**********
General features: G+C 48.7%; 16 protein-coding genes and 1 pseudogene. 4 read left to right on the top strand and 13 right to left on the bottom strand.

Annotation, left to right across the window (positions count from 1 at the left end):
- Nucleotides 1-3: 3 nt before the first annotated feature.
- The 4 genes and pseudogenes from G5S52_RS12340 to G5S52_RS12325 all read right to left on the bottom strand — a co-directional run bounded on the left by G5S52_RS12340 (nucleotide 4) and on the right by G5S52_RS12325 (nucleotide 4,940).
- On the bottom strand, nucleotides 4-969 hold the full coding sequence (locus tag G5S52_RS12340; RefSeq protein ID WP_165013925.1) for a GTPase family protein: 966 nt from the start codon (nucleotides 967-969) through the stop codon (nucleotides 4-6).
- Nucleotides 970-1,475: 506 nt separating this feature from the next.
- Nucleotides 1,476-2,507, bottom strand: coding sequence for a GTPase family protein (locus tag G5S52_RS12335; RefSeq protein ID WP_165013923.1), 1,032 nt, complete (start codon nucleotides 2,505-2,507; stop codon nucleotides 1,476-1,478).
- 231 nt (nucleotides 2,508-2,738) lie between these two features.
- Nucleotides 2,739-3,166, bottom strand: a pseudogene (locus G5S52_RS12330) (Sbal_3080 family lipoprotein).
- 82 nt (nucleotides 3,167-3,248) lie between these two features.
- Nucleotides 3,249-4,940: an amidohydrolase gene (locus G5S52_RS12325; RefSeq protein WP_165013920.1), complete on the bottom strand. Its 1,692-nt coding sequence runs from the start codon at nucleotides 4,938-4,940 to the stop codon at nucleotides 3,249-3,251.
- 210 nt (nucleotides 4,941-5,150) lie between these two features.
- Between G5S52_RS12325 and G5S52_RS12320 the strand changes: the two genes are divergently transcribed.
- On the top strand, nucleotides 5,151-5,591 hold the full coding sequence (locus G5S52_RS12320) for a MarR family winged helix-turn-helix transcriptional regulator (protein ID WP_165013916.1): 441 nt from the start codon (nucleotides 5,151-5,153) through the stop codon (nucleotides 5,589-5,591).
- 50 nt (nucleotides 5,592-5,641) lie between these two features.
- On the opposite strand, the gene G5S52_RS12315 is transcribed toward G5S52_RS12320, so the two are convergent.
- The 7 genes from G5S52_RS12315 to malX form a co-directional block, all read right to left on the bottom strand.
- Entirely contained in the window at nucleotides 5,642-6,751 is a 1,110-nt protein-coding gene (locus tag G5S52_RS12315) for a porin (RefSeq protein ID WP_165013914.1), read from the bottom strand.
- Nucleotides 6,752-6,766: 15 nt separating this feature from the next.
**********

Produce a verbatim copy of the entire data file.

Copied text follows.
General features: G+C 48.7%; 16 protein-coding genes and 1 pseudogene. 4 read left to right on the top strand and 13 right to left on the bottom strand.

Annotation, left to right across the window (positions count from 1 at the left end):
- Nucleotides 1-3: 3 nt before the first annotated feature.
- The 4 genes and pseudogenes from G5S52_RS12340 to G5S52_RS12325 all read right to left on the bottom strand — a co-directional run bounded on the left by G5S52_RS12340 (nucleotide 4) and on the right by G5S52_RS12325 (nucleotide 4,940).
- On the bottom strand, nucleotides 4-969 hold the full coding sequence (locus tag G5S52_RS12340; RefSeq protein ID WP_165013925.1) for a GTPase family protein: 966 nt from the start codon (nucleotides 967-969) through the stop codon (nucleotides 4-6).
- Nucleotides 970-1,475: 506 nt separating this feature from the next.
- Nucleotides 1,476-2,507, bottom strand: coding sequence for a GTPase family protein (locus tag G5S52_RS12335; RefSeq protein ID WP_165013923.1), 1,032 nt, complete (start codon nucleotides 2,505-2,507; stop codon nucleotides 1,476-1,478).
- 231 nt (nucleotides 2,508-2,738) lie between these two features.
- Nucleotides 2,739-3,166, bottom strand: a pseudogene (locus G5S52_RS12330) (Sbal_3080 family lipoprotein).
- 82 nt (nucleotides 3,167-3,248) lie between these two features.
- Nucleotides 3,249-4,940: an amidohydrolase gene (locus G5S52_RS12325; RefSeq protein WP_165013920.1), complete on the bottom strand. Its 1,692-nt coding sequence runs from the start codon at nucleotides 4,938-4,940 to the stop codon at nucleotides 3,249-3,251.
- 210 nt (nucleotides 4,941-5,150) lie between these two features.
- Between G5S52_RS12325 and G5S52_RS12320 the strand changes: the two genes are divergently transcribed.
- On the top strand, nucleotides 5,151-5,591 hold the full coding sequence (locus G5S52_RS12320) for a MarR family winged helix-turn-helix transcriptional regulator (protein ID WP_165013916.1): 441 nt from the start codon (nucleotides 5,151-5,153) through the stop codon (nucleotides 5,589-5,591).
- 50 nt (nucleotides 5,592-5,641) lie between these two features.
- On the opposite strand, the gene G5S52_RS12315 is transcribed toward G5S52_RS12320, so the two are convergent.
- The 7 genes from G5S52_RS12315 to malX form a co-directional block, all read right to left on the bottom strand.
- Entirely contained in the window at nucleotides 5,642-6,751 is a 1,110-nt protein-coding gene (locus tag G5S52_RS12315) for a porin (RefSeq protein ID WP_165013914.1), read from the bottom strand.
- Nucleotides 6,752-6,766: 15 nt separating this feature from the next.